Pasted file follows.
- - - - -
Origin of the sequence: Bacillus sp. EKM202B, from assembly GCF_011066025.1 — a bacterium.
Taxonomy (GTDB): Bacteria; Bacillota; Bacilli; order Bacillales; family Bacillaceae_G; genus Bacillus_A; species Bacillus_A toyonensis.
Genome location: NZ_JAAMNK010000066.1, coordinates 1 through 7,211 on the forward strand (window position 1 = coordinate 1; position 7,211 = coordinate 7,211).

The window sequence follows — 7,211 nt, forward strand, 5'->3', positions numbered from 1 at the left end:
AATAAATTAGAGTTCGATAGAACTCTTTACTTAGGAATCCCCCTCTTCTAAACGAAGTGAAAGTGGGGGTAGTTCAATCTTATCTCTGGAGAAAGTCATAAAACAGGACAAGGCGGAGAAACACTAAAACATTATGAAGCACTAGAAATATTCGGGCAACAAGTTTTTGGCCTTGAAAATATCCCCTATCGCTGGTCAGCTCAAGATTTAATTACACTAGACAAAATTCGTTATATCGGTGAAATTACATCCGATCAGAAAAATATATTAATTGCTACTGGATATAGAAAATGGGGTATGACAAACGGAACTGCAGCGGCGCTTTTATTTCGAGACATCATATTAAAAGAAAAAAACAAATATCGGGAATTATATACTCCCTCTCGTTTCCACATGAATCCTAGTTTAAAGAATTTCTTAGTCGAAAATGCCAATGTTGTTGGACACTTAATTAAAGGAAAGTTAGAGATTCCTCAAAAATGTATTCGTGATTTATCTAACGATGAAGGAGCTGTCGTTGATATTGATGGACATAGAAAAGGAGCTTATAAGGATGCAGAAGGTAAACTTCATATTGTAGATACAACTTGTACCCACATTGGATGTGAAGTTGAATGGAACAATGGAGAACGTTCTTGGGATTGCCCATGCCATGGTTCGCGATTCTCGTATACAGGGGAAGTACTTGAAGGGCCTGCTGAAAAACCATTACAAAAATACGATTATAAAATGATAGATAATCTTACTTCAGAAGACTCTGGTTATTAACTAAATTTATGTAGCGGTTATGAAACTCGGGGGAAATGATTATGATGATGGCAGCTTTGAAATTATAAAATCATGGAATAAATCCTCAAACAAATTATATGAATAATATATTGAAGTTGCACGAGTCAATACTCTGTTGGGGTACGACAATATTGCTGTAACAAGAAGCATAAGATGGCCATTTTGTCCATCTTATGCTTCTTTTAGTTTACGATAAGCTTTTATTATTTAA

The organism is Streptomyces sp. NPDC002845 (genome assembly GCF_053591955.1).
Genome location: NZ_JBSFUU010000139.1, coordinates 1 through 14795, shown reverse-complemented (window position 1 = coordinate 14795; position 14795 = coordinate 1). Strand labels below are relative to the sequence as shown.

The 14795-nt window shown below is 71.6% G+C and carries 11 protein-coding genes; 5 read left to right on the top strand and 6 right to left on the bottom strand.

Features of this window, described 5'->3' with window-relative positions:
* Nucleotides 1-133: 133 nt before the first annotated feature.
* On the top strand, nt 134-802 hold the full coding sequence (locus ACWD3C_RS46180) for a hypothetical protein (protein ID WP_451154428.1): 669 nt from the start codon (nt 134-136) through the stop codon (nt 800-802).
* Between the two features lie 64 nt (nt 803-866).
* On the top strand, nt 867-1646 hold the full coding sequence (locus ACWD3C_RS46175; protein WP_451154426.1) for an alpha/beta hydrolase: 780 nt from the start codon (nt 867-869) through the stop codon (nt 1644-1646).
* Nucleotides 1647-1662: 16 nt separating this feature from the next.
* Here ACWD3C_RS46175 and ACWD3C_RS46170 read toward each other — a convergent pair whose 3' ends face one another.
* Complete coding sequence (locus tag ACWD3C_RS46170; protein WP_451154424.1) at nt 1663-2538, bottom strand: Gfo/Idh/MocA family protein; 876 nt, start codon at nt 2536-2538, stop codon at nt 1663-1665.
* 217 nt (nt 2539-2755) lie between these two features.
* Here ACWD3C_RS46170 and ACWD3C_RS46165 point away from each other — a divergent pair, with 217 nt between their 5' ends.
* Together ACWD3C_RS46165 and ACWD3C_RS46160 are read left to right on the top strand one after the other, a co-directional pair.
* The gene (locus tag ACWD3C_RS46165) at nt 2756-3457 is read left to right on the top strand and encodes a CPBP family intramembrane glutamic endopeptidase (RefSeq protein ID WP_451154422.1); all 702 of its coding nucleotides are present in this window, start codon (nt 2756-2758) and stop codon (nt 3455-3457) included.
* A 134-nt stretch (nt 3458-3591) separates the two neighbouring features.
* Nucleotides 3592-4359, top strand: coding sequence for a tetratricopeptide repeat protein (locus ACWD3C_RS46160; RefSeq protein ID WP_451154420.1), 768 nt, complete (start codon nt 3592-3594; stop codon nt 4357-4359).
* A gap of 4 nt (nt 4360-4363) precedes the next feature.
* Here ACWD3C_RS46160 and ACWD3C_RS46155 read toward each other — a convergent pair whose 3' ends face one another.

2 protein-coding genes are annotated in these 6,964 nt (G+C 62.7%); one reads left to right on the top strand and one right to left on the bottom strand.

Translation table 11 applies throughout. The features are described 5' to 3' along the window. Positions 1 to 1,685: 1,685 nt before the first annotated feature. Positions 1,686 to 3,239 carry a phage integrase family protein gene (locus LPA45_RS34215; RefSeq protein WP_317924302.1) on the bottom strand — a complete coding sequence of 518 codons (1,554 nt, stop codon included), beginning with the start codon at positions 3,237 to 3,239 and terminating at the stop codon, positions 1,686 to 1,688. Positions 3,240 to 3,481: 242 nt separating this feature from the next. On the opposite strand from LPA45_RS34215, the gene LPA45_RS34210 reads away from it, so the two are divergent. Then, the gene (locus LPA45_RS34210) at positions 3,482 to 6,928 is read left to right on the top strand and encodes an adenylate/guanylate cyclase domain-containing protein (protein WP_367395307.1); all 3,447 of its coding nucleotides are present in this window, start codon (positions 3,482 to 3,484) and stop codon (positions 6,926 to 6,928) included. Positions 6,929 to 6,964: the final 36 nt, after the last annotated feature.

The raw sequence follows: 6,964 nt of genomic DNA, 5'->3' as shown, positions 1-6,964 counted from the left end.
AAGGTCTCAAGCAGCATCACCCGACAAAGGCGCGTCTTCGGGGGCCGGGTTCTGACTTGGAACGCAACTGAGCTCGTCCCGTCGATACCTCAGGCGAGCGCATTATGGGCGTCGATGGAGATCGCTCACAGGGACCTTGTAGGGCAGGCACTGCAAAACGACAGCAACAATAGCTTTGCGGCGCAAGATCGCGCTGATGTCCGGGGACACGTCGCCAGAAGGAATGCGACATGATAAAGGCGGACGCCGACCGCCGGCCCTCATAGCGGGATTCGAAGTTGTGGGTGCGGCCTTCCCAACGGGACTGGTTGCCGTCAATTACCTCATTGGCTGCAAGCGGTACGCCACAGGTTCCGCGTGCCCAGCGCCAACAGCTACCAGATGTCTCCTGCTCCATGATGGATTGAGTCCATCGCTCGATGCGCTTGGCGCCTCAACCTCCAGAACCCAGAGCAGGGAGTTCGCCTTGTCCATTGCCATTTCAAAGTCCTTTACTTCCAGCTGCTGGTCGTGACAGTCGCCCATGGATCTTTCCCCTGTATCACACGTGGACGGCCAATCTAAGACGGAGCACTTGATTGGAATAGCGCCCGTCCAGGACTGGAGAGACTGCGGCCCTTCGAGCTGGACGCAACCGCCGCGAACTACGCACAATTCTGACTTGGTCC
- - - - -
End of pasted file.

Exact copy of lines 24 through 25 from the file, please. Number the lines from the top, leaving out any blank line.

* Here ACWD3C_RS46160 and ACWD3C_RS46155 read toward each other — a convergent pair whose 3' ends face one another.

2 protein-coding genes are annotated in these 6,964 nt (G+C 62.7%); one reads left to right on the top strand and one right to left on the bottom strand.